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Melissa Maloney ANP-BC

What is your current position? How did you come to be in this position?

I am an adult nurse practitioner and provide primary care to adult patients in an outpatient office setting. I knew I wanted to work in primary care so I started in my current position as a new graduate NP after spending some time working as a staff nurse on a surgical unit while becoming a NP through a direct-entry program. I interviewed at several practices and I was fortunate to find a great physician mentor whom I have worked with for three years.

What are your roles and responsibilities?

As a nurse practitioner, I work independently seeing patients in my office and addressing their primary care needs. These needs can be simple, such as a common respiratory infection or the prescription of birth control, or they can be more complex, such as the long-term management of multiple chronic diseases i.e. diabetes, hypertension, high cholesterol, depression, etc.

For each patient I take a history, perform a physical exam, order appropriate tests (labs, xrays, etc) when necessary, make a diagnosis, and work with the patient to come up with a comprehensive treatment plan (prescribed medication, lifestyle changes, other therapies, etc). With all of my patients, I spend a lot of time teaching and trying to educate them so that they have a good understanding of their health and feel empowered to make healthy choices.

What is the most fulfilling aspect of your job?

As a nurse practitioner, I really focus on wellness education with all of my patients. There is nothing more fulfilling than when one of my patients successfully implements a healthy change such as losing weight, starting an exercise program, or quitting smoking. It means they are listening! Even more importantly, it means they realize the power they have to positively impact their health through lifestyle change.

What are the challenges of your current position?

Primary care can be a challenge because it is so unpredictable—you never know what you’re going to encounter on any given day in the office. Primary care NPs are well-versed generalist health care providers, but sometimes a patient’s more complex needs are beyond my scope of knowledge. I am fortunate to practice in an area where specialists (physicians, NPs or physician assistants) from all branches of healthcare are easily accessible and able to provide consult or co-manage a patient’s most complex medical issues.

What influenced you to go into nursing? What influenced you to choose this specialty?

My mother worked as a labor and delivery nurse on the 3-11 shift when I was growing up. As a kid, I remember looking forward to hearing stories about her shift the night before over breakfast. Because of that I knew at a very early age I wanted to go into health care. I spent my undergraduate years studying microbiology but I was drawn towards nursing when I realized I wanted to provide direct patient care. During the first year of my nursing education I discovered an interest in primary care as well as working with adolescents and older adults. That interest ultimately led me to my current practice.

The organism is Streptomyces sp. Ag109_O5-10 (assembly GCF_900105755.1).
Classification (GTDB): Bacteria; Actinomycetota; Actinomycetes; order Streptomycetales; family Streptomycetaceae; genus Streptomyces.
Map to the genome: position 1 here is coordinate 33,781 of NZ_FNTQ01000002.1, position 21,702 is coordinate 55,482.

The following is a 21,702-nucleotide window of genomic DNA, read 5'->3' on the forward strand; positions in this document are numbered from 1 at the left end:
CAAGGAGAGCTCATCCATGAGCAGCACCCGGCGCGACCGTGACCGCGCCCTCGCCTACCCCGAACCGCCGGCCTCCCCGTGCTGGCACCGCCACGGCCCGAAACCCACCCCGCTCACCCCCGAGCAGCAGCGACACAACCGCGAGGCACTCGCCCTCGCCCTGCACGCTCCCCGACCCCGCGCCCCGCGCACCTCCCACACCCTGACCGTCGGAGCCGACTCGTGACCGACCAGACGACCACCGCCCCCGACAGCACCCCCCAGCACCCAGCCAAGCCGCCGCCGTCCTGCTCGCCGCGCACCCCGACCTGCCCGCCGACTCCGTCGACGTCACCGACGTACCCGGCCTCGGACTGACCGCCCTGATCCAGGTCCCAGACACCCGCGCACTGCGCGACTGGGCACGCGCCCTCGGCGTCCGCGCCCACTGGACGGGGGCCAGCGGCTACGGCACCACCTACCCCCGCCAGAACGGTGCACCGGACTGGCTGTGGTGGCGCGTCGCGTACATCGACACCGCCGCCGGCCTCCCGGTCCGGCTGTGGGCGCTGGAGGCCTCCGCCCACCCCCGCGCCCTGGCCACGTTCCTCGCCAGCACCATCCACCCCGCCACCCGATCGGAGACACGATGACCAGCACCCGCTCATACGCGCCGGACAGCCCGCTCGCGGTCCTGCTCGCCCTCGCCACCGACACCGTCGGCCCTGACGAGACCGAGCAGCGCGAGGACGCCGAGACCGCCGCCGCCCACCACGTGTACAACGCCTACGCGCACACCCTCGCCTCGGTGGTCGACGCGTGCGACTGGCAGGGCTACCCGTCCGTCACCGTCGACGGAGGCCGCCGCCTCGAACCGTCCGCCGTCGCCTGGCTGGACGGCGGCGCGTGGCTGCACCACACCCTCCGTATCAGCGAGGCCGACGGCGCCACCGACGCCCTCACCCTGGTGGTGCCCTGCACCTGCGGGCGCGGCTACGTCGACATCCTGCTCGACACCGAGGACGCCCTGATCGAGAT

What degrees or certifications would you recommend a nursing school student interested in your specialty?

Entry into nursing can be accomplished via many different pathways but NPs need a Master’s degree and to pass a national certification exam in their specialty area through either the ANCC or the AANP. I became an NP through a direct-entry nursing program, a three-year, full-time program for non-nurses with a bachelor’s degree in another field that trained me as both an RN and a NP. There are also more traditional programs for those who are already nurses but want to become NPs.

What would you say to someone who is considering going into nursing?

It’s a decision you’ll never regret! One of the unique things about nurses is that we work in a variety of different settings and there are abundant opportunities to apply your education and your nursing skills to various roles. You could practice for years in one area of nursing and then completely change gears and do something else still within the scope of nursing.

What should someone graduating with a nursing degree expect in the next few years?

Nursing is an essential profession and there will always be nursing jobs. Unfortunately, in the current economic climate, many health care institutions may be scaling back their hiring of new nurses. But I don’t believe new nurses should be discouraged by this. The most important thing is to get your foot in the door of the profession and start practicing and gaining experience, even if you don’t start out in your first choice or ideal job. Inevitably the economic climate will improve and then you will have valuable nursing experience that you can carry to any new role.